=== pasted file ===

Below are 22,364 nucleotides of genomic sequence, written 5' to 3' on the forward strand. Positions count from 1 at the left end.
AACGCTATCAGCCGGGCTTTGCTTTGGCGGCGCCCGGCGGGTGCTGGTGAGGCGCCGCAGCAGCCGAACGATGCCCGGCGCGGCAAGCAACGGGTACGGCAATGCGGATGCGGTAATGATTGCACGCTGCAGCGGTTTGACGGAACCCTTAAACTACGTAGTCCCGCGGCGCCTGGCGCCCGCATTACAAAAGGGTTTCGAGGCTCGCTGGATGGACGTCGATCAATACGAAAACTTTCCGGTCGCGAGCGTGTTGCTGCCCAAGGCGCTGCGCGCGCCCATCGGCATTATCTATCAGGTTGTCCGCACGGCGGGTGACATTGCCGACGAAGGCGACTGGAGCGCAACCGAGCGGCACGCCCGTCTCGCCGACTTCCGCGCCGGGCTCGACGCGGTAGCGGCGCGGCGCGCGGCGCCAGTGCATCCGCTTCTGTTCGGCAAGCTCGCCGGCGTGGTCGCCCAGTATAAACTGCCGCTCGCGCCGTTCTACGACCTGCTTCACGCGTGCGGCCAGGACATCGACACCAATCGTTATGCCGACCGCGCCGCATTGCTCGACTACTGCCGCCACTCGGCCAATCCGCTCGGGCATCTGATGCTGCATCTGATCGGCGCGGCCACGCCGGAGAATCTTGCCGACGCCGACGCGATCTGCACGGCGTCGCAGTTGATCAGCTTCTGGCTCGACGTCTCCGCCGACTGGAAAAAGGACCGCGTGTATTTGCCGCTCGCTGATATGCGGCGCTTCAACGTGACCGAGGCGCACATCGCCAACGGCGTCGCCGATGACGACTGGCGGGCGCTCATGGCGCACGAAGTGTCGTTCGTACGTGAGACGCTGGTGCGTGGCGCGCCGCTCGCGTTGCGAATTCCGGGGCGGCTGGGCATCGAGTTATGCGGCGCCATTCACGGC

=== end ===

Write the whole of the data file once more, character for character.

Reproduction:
Below are 22,364 nucleotides of genomic sequence, written 5' to 3' on the forward strand. Positions count from 1 at the left end.
AACGCTATCAGCCGGGCTTTGCTTTGGCGGCGCCCGGCGGGTGCTGGTGAGGCGCCGCAGCAGCCGAACGATGCCCGGCGCGGCAAGCAACGGGTACGGCAATGCGGATGCGGTAATGATTGCACGCTGCAGCGGTTTGACGGAACCCTTAAACTACGTAGTCCCGCGGCGCCTGGCGCCCGCATTACAAAAGGGTTTCGAGGCTCGCTGGATGGACGTCGATCAATACGAAAACTTTCCGGTCGCGAGCGTGTTGCTGCCCAAGGCGCTGCGCGCGCCCATCGGCATTATCTATCAGGTTGTCCGCACGGCGGGTGACATTGCCGACGAAGGCGACTGGAGCGCAACCGAGCGGCACGCCCGTCTCGCCGACTTCCGCGCCGGGCTCGACGCGGTAGCGGCGCGGCGCGCGGCGCCAGTGCATCCGCTTCTGTTCGGCAAGCTCGCCGGCGTGGTCGCCCAGTATAAACTGCCGCTCGCGCCGTTCTACGACCTGCTTCACGCGTGCGGCCAGGACATCGACACCAATCGTTATGCCGACCGCGCCGCATTGCTCGACTACTGCCGCCACTCGGCCAATCCGCTCGGGCATCTGATGCTGCATCTGATCGGCGCGGCCACGCCGGAGAATCTTGCCGACGCCGACGCGATCTGCACGGCGTCGCAGTTGATCAGCTTCTGGCTCGACGTCTCCGCCGACTGGAAAAAGGACCGCGTGTATTTGCCGCTCGCTGATATGCGGCGCTTCAACGTGACCGAGGCGCACATCGCCAACGGCGTCGCCGATGACGACTGGCGGGCGCTCATGGCGCACGAAGTGTCGTTCGTACGTGAGACGCTGGTGCGTGGCGCGCCGCTCGCGTTGCGAATTCCGGGGCGGCTGGGCATCGAGTTATGCGGCGCCATTCACGGC